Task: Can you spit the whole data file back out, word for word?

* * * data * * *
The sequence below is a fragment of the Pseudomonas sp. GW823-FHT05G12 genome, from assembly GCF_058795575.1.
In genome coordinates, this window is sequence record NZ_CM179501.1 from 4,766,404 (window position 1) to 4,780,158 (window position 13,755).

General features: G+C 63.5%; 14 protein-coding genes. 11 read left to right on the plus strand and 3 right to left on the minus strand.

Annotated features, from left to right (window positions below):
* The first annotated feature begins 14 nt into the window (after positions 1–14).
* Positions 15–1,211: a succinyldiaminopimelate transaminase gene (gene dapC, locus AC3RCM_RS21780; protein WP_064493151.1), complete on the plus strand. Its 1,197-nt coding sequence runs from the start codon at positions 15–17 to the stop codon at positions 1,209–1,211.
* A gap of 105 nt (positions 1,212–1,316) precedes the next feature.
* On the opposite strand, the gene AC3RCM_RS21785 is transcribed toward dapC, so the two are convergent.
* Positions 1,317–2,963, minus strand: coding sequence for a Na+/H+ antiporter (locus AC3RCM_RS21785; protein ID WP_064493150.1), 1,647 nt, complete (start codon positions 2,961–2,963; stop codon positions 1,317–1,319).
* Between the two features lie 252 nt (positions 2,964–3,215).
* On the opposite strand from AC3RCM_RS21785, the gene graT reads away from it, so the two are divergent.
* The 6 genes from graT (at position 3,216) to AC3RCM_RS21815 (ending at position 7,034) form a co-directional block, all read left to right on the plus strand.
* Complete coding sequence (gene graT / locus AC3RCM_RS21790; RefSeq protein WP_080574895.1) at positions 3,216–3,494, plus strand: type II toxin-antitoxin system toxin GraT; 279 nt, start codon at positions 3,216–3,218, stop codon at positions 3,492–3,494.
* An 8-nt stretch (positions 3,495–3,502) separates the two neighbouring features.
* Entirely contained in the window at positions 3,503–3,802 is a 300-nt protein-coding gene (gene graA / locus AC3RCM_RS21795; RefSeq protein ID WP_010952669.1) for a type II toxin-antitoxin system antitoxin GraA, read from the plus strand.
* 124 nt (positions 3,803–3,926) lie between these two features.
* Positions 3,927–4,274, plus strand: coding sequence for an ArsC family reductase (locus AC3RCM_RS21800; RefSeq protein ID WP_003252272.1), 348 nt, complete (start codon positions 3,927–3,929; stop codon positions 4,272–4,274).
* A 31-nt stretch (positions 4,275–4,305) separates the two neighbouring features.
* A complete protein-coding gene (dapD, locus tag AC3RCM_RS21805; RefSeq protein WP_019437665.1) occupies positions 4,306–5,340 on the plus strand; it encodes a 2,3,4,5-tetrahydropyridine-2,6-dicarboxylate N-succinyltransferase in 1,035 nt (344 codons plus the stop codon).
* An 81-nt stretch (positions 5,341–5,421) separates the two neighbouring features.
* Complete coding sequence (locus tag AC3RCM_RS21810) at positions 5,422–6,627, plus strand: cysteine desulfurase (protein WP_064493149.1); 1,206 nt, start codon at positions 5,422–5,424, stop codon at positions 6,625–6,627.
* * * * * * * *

The sequence below is a fragment of the Pseudomonas sp. GW823-FHT05G12 genome, from assembly GCF_058795575.1.
In genome coordinates, this window is sequence record NZ_CM179501.1 from 4,766,404 (window position 1) to 4,780,158 (window position 13,755).

General features: G+C 63.5%; 14 protein-coding genes. 11 read left to right on the plus strand and 3 right to left on the minus strand.

Annotated features, from left to right (window positions below):
* The first annotated feature begins 14 nt into the window (after positions 1–14).
* Positions 15–1,211: a succinyldiaminopimelate transaminase gene (gene dapC, locus AC3RCM_RS21780; protein WP_064493151.1), complete on the plus strand. Its 1,197-nt coding sequence runs from the start codon at positions 15–17 to the stop codon at positions 1,209–1,211.
* A gap of 105 nt (positions 1,212–1,316) precedes the next feature.
* On the opposite strand, the gene AC3RCM_RS21785 is transcribed toward dapC, so the two are convergent.
* Positions 1,317–2,963, minus strand: coding sequence for a Na+/H+ antiporter (locus AC3RCM_RS21785; protein ID WP_064493150.1), 1,647 nt, complete (start codon positions 2,961–2,963; stop codon positions 1,317–1,319).
* Between the two features lie 252 nt (positions 2,964–3,215).
* On the opposite strand from AC3RCM_RS21785, the gene graT reads away from it, so the two are divergent.
* The 6 genes from graT (at position 3,216) to AC3RCM_RS21815 (ending at position 7,034) form a co-directional block, all read left to right on the plus strand.
* Complete coding sequence (gene graT / locus AC3RCM_RS21790; RefSeq protein WP_080574895.1) at positions 3,216–3,494, plus strand: type II toxin-antitoxin system toxin GraT; 279 nt, start codon at positions 3,216–3,218, stop codon at positions 3,492–3,494.
* An 8-nt stretch (positions 3,495–3,502) separates the two neighbouring features.
* Entirely contained in the window at positions 3,503–3,802 is a 300-nt protein-coding gene (gene graA / locus AC3RCM_RS21795; RefSeq protein ID WP_010952669.1) for a type II toxin-antitoxin system antitoxin GraA, read from the plus strand.
* 124 nt (positions 3,803–3,926) lie between these two features.
* Positions 3,927–4,274, plus strand: coding sequence for an ArsC family reductase (locus AC3RCM_RS21800; RefSeq protein ID WP_003252272.1), 348 nt, complete (start codon positions 3,927–3,929; stop codon positions 4,272–4,274).
* A 31-nt stretch (positions 4,275–4,305) separates the two neighbouring features.
* A complete protein-coding gene (dapD, locus tag AC3RCM_RS21805; RefSeq protein WP_019437665.1) occupies positions 4,306–5,340 on the plus strand; it encodes a 2,3,4,5-tetrahydropyridine-2,6-dicarboxylate N-succinyltransferase in 1,035 nt (344 codons plus the stop codon).
* An 81-nt stretch (positions 5,341–5,421) separates the two neighbouring features.
* Complete coding sequence (locus tag AC3RCM_RS21810) at positions 5,422–6,627, plus strand: cysteine desulfurase (protein WP_064493149.1); 1,206 nt, start codon at positions 5,422–5,424, stop codon at positions 6,625–6,627.